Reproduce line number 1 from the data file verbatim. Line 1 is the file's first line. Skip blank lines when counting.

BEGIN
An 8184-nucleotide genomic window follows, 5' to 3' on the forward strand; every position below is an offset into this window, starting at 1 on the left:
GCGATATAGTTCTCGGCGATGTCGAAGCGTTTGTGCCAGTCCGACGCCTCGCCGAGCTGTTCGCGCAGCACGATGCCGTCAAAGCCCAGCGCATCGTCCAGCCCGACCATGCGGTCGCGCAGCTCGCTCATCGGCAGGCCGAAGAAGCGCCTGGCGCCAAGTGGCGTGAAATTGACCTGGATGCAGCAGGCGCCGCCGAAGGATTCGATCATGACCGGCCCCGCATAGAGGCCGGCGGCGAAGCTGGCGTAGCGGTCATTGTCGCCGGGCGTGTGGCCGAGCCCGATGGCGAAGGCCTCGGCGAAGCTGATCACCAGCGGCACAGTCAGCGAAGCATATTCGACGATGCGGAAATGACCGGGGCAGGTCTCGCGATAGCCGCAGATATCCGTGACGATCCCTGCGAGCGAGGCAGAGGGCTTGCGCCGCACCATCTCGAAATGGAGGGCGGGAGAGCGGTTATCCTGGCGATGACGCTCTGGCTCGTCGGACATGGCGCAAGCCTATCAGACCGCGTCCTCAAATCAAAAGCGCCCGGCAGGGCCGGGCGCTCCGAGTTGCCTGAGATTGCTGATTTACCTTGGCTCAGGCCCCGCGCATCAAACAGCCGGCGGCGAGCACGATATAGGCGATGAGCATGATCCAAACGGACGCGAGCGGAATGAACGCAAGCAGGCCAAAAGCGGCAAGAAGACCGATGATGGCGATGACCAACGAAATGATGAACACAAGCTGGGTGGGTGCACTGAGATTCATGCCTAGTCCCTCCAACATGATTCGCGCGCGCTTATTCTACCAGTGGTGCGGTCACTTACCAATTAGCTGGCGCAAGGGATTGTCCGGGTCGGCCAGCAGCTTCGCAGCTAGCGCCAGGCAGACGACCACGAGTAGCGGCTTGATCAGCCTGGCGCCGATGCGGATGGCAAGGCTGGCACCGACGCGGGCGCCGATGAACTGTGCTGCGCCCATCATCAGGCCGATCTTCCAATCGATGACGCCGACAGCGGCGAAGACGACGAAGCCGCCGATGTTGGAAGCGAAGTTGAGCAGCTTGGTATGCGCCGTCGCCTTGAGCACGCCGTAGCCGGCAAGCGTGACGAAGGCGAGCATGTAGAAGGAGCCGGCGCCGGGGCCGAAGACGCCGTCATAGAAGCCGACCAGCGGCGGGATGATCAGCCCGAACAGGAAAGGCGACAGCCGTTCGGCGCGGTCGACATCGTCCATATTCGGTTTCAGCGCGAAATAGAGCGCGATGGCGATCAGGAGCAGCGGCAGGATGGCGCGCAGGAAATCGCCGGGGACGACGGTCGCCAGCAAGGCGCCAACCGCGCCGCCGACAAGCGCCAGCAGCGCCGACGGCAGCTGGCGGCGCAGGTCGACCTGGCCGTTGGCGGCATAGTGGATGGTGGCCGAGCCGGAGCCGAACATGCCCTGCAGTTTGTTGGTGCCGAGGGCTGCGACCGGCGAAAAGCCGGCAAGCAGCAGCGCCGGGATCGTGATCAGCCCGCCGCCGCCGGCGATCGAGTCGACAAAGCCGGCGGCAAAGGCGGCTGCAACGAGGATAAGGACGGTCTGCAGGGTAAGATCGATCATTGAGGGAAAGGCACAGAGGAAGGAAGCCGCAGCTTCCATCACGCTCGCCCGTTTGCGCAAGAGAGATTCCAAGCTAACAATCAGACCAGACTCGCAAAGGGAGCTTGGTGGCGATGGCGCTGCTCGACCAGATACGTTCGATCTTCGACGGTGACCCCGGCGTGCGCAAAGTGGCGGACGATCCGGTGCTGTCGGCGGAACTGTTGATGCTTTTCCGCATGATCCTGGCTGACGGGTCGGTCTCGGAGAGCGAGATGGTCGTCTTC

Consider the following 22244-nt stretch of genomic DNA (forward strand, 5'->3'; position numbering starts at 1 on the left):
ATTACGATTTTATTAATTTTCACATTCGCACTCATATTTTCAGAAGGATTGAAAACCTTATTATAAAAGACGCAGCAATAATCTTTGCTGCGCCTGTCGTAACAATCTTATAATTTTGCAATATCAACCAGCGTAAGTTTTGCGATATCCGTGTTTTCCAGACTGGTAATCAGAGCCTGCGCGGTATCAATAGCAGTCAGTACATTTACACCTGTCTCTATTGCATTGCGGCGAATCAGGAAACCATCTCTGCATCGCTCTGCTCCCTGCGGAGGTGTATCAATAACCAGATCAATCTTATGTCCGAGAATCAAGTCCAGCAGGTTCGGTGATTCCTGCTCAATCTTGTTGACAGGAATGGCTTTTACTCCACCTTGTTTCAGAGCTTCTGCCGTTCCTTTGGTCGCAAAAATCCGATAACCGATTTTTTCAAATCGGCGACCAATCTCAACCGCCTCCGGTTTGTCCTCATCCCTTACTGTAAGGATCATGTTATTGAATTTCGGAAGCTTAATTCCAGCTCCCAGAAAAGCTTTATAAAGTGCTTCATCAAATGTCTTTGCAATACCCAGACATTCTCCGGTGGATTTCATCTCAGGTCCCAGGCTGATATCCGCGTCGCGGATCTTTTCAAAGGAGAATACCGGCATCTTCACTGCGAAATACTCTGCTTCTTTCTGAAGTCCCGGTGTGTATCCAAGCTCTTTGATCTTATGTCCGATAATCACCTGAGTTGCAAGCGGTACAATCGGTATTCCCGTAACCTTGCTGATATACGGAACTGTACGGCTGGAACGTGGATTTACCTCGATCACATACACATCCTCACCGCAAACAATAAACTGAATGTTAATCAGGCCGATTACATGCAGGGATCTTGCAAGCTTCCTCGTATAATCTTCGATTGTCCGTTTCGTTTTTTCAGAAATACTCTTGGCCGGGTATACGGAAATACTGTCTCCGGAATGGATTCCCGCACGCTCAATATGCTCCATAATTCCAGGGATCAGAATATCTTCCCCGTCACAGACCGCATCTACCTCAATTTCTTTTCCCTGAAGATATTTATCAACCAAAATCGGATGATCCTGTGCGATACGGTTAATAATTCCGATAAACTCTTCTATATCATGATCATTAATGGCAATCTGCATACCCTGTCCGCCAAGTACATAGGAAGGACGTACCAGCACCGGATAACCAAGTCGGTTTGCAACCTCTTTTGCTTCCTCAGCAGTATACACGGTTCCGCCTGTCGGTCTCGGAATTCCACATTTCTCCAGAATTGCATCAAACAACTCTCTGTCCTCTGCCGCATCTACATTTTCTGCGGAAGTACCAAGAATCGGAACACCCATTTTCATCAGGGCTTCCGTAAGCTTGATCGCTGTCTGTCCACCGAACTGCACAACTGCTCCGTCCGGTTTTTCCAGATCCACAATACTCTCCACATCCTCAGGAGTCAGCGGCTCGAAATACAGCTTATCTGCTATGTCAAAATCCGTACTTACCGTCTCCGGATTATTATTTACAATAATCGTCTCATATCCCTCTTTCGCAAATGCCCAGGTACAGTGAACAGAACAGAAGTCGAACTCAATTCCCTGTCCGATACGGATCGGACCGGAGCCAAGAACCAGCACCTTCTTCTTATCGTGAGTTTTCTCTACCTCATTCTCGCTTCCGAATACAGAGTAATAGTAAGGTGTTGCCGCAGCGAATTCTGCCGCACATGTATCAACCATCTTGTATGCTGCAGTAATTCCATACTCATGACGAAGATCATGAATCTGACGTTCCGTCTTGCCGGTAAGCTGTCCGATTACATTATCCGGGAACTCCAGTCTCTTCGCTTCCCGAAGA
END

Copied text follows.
An 8184-nucleotide genomic window follows, 5' to 3' on the forward strand; every position below is an offset into this window, starting at 1 on the left: